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How to Engage Employees in Performance Discussions

Posted by Louellen Essex on November 14, 2013 in Performance Management

Have you ever been disappointed by the lack of employee participation in performance discussions? More often than you’d like, have you received minimal input and dialogue, even when asking probing questions? Studies tell us employees are quiet, in part, because they don’t really believe performance discussions are valuable. They describe them as unrelated to their job duties, condescending, meaningless, and not a true indicator of their performance. While it’s challenging to overcome these obstacles, it IS possible to create a true dialogue by following these guidelines.

Clarify Performance Expectations
Devote a staff meeting to reviewing competencies, goals, and rating scales. Discuss what the numbers on the scale mean and together decide what performance at each level, on each competency, looks like. Discuss how goals will be measured. By involving employees in setting expectations, you have begun the process of engagement long before performance discussions occur.

Encourage Ongoing Documentation
Just as you would prepare examples of performance to discuss with each of your employees, ask them to create the same. Encourage them to collect work samples, log challenges and successes, and keep copies of relevant email. Talking about performance is more comfortable when employees are equipped with strong examples.

Use a Self-Assessment Format
For yearly reviews, the formal review form could be used for self-appraisal. For ongoing performance discussions, develop a set of questions to help employees be prepared and analyze how the work is progressing. Questions might focus on:
• What is going well and why?
• What challenges are you facing and how are you working through them?
• What help do you need from others or me?
• Are the goals still on track or do they need to be altered? What changes would you suggest?
For some staff members, it is difficult to face a blank page. It is much easier to respond to questions and, for the most introverted, allows them to read from their notes as the conversation warms up.

Let the Employee Take the Lead
When the performance discussion goes live, ask the employee to begin the discussion of each question, goal, or competency, then follow with your point of view. It’s difficult for employees to respond, once the manager has given an opinion, particularly when they don’t agree. When your opinion differs, avoid language that suggests the employee is wrong. Say, I don’t quite agree; I have a different view; I saw the outcome differently… then give specific examples.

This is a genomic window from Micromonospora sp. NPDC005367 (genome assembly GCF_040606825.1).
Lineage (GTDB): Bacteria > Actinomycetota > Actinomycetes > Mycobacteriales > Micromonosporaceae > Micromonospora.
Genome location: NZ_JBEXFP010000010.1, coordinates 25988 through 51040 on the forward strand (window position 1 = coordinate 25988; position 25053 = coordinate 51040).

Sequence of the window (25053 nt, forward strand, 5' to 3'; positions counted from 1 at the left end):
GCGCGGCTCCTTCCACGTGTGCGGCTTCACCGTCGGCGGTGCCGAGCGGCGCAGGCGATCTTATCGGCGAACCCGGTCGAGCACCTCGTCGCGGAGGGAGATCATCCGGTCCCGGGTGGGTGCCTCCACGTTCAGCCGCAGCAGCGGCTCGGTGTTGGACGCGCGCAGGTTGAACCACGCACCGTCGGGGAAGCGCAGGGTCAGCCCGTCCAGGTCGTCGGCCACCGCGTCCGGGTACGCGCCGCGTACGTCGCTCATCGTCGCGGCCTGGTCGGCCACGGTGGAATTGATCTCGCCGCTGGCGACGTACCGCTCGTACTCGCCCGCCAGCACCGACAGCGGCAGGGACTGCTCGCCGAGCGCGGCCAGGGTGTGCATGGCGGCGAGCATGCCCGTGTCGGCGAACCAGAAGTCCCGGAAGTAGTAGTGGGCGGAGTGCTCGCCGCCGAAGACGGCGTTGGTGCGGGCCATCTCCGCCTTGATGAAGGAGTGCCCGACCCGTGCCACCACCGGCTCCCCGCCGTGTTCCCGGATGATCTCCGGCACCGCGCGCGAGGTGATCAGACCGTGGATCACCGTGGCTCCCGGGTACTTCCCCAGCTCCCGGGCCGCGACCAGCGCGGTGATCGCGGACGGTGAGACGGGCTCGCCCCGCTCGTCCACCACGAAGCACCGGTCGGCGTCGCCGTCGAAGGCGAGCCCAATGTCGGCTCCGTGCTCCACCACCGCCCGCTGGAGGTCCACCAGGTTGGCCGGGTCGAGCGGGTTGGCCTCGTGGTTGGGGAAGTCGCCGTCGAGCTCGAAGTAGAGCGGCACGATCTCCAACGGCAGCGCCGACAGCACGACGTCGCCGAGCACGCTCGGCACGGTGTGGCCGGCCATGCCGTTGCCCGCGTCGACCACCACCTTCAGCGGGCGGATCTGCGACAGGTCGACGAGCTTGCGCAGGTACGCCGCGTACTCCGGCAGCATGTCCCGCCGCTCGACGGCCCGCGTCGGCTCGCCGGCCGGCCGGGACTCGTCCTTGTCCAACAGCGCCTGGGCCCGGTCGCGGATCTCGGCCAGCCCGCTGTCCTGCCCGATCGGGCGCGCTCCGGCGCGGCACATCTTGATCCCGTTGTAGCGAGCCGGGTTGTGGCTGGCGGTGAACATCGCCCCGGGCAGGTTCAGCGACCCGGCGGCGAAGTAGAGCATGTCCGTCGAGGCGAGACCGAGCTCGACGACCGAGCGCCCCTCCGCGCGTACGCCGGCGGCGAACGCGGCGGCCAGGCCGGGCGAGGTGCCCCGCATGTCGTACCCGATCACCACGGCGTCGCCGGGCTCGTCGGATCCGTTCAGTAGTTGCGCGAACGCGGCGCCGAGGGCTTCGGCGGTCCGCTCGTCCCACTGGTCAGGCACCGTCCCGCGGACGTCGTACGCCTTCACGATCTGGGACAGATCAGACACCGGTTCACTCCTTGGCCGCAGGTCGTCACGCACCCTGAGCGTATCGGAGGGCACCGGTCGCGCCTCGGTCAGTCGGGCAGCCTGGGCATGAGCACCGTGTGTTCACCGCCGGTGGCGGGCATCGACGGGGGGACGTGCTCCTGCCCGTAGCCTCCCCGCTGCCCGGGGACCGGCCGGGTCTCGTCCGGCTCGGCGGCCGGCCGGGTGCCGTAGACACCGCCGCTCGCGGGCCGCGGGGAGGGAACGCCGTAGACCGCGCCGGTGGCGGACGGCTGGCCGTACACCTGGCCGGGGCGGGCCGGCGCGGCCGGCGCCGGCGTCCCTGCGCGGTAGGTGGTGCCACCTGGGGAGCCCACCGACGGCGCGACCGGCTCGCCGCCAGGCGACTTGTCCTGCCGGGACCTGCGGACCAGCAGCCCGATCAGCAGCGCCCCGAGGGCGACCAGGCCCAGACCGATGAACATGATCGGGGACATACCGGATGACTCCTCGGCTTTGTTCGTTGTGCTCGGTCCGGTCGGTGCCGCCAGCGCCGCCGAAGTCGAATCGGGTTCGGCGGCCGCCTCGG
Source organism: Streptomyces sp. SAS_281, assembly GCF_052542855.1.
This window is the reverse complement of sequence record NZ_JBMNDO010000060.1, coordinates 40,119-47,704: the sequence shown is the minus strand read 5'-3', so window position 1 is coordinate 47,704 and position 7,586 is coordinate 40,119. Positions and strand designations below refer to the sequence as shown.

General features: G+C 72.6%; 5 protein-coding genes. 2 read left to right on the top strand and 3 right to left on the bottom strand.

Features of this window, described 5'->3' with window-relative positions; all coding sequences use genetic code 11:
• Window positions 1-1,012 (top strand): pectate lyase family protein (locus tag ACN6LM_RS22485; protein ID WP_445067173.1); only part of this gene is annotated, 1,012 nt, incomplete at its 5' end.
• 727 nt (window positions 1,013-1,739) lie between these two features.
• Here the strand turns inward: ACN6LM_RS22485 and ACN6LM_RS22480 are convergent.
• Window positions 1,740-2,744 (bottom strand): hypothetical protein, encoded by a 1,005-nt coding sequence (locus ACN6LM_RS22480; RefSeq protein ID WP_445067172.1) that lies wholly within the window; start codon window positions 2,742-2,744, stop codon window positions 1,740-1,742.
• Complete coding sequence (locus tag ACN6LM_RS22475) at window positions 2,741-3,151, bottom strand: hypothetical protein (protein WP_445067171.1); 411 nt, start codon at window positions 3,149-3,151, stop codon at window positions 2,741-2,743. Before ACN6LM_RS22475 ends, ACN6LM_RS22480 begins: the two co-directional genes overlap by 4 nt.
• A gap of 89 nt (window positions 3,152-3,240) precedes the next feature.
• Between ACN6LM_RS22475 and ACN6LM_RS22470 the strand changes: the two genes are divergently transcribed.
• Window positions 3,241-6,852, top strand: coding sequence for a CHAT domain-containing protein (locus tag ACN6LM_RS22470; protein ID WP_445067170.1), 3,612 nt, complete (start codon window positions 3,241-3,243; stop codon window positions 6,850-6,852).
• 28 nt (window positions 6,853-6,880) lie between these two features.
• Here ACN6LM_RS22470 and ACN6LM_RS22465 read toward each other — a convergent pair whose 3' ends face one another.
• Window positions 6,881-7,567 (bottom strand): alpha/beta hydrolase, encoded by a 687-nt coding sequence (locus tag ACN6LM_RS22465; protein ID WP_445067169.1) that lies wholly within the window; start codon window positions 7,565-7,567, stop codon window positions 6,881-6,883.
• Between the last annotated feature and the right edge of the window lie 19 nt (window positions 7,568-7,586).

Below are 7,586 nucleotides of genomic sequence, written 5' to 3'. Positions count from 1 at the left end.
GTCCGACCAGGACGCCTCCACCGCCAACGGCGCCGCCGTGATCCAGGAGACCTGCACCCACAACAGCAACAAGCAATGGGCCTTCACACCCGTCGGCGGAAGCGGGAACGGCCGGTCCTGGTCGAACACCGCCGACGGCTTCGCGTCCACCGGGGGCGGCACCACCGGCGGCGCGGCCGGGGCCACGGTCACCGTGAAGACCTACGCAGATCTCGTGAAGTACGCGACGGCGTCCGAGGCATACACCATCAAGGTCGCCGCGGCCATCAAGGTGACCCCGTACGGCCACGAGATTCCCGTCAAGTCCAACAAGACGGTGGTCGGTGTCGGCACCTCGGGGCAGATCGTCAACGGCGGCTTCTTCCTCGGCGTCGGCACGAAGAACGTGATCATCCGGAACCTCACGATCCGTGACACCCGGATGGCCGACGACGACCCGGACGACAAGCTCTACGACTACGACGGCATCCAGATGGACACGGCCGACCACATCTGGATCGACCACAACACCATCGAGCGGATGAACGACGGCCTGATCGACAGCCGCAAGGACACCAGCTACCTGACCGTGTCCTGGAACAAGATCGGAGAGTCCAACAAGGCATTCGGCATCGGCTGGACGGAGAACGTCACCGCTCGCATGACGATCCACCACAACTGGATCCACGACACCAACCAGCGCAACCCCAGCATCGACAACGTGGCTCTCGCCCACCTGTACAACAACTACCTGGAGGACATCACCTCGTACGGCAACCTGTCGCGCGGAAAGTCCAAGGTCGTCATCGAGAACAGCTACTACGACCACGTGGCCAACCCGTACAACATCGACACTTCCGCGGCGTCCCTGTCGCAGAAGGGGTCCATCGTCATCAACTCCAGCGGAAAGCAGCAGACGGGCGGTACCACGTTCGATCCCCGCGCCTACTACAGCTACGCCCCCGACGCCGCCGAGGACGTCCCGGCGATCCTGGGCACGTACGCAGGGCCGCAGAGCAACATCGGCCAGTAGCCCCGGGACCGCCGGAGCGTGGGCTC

Negotiate Differences
When opinions differ, consider your options. If the employee makes a good case, be open to changing your mind. Hold your ground when the employee is not convincing. Look for a middle ground when both you and the employee have made some good points. This might occur around adjusting expectations, due dates, or resources assigned. It is important that employees feel they can truly influence you. Otherwise, the discussion will be viewed as “pseudo engagement.”

Have More Frequent Performance Discussions
Avoid the “save and dump” approach of the yearly performance review, whereby managers deliver most of the feedback they have for employees in one siting. Instead, have ongoing performance discussions, shorter in duration, with more immediate feedback. While this is considered “best practice,” it provides, as an added benefit, the opportunity for staff members to get more practice in talking
about their work. With more practice comes more ease.

Monitor Your Attitude
If you want a robust dialogue with your staff members, be truly open to employee participation. This means displaying an authentic willingness to actively listen to employees’ points of view, integrate them into assessments, and negotiate through differences.

By using these guidelines, you will become an effective coach and champion for employee engagement in performance discussions. It’s hard for employees to be passive when they have been given the tools and encouragement that motivates them to get involved.

(To learn more about how Human Resource professionals can help employees become engaged in performance discussions, register for my upcoming webcast on November 20, 11:00–noon EST at

What strategies have you used to encourage employee involvement in performance discussions?

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In these times of rapid change, leaders can never stop learning.”

Dr. Louellen Essex